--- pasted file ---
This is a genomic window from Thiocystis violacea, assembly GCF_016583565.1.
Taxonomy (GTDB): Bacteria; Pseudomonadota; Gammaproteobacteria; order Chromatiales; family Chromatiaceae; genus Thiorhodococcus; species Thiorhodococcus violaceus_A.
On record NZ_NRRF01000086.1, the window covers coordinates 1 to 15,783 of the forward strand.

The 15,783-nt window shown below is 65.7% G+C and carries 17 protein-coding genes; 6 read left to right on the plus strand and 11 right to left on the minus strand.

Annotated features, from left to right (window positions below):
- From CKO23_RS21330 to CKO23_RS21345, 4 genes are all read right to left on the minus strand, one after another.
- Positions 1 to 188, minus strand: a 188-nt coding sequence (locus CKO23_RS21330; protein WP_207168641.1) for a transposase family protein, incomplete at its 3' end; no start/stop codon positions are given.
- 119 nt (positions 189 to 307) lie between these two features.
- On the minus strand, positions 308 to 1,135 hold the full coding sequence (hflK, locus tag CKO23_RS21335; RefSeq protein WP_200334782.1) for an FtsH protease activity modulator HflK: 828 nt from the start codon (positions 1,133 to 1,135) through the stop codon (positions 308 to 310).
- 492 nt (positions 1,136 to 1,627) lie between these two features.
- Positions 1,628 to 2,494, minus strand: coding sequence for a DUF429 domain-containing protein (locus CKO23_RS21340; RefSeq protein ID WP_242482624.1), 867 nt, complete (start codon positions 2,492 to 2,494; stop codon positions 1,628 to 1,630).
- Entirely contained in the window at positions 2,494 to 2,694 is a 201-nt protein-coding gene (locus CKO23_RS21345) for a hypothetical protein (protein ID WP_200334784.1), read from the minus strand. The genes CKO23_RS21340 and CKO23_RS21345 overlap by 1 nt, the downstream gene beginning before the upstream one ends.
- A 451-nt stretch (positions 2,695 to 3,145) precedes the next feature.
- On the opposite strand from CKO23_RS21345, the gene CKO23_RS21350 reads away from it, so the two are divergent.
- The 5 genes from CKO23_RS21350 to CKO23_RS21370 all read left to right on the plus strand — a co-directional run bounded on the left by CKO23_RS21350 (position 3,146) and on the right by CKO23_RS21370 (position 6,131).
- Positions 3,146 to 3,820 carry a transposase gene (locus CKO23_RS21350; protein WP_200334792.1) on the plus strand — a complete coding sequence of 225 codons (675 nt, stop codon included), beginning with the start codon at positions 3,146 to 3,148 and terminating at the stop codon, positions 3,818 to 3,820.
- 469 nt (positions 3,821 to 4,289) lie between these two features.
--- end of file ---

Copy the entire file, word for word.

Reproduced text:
This is a genomic window from Thiocystis violacea, assembly GCF_016583565.1.
Taxonomy (GTDB): Bacteria; Pseudomonadota; Gammaproteobacteria; order Chromatiales; family Chromatiaceae; genus Thiorhodococcus; species Thiorhodococcus violaceus_A.
On record NZ_NRRF01000086.1, the window covers coordinates 1 to 15,783 of the forward strand.

The 15,783-nt window shown below is 65.7% G+C and carries 17 protein-coding genes; 6 read left to right on the plus strand and 11 right to left on the minus strand.

Annotated features, from left to right (window positions below):
- From CKO23_RS21330 to CKO23_RS21345, 4 genes are all read right to left on the minus strand, one after another.
- Positions 1 to 188, minus strand: a 188-nt coding sequence (locus CKO23_RS21330; protein WP_207168641.1) for a transposase family protein, incomplete at its 3' end; no start/stop codon positions are given.
- 119 nt (positions 189 to 307) lie between these two features.
- On the minus strand, positions 308 to 1,135 hold the full coding sequence (hflK, locus tag CKO23_RS21335; RefSeq protein WP_200334782.1) for an FtsH protease activity modulator HflK: 828 nt from the start codon (positions 1,133 to 1,135) through the stop codon (positions 308 to 310).
- 492 nt (positions 1,136 to 1,627) lie between these two features.
- Positions 1,628 to 2,494, minus strand: coding sequence for a DUF429 domain-containing protein (locus CKO23_RS21340; RefSeq protein ID WP_242482624.1), 867 nt, complete (start codon positions 2,492 to 2,494; stop codon positions 1,628 to 1,630).
- Entirely contained in the window at positions 2,494 to 2,694 is a 201-nt protein-coding gene (locus CKO23_RS21345) for a hypothetical protein (protein ID WP_200334784.1), read from the minus strand. The genes CKO23_RS21340 and CKO23_RS21345 overlap by 1 nt, the downstream gene beginning before the upstream one ends.
- A 451-nt stretch (positions 2,695 to 3,145) precedes the next feature.
- On the opposite strand from CKO23_RS21345, the gene CKO23_RS21350 reads away from it, so the two are divergent.
- The 5 genes from CKO23_RS21350 to CKO23_RS21370 all read left to right on the plus strand — a co-directional run bounded on the left by CKO23_RS21350 (position 3,146) and on the right by CKO23_RS21370 (position 6,131).
- Positions 3,146 to 3,820 carry a transposase gene (locus CKO23_RS21350; protein WP_200334792.1) on the plus strand — a complete coding sequence of 225 codons (675 nt, stop codon included), beginning with the start codon at positions 3,146 to 3,148 and terminating at the stop codon, positions 3,818 to 3,820.
- 469 nt (positions 3,821 to 4,289) lie between these two features.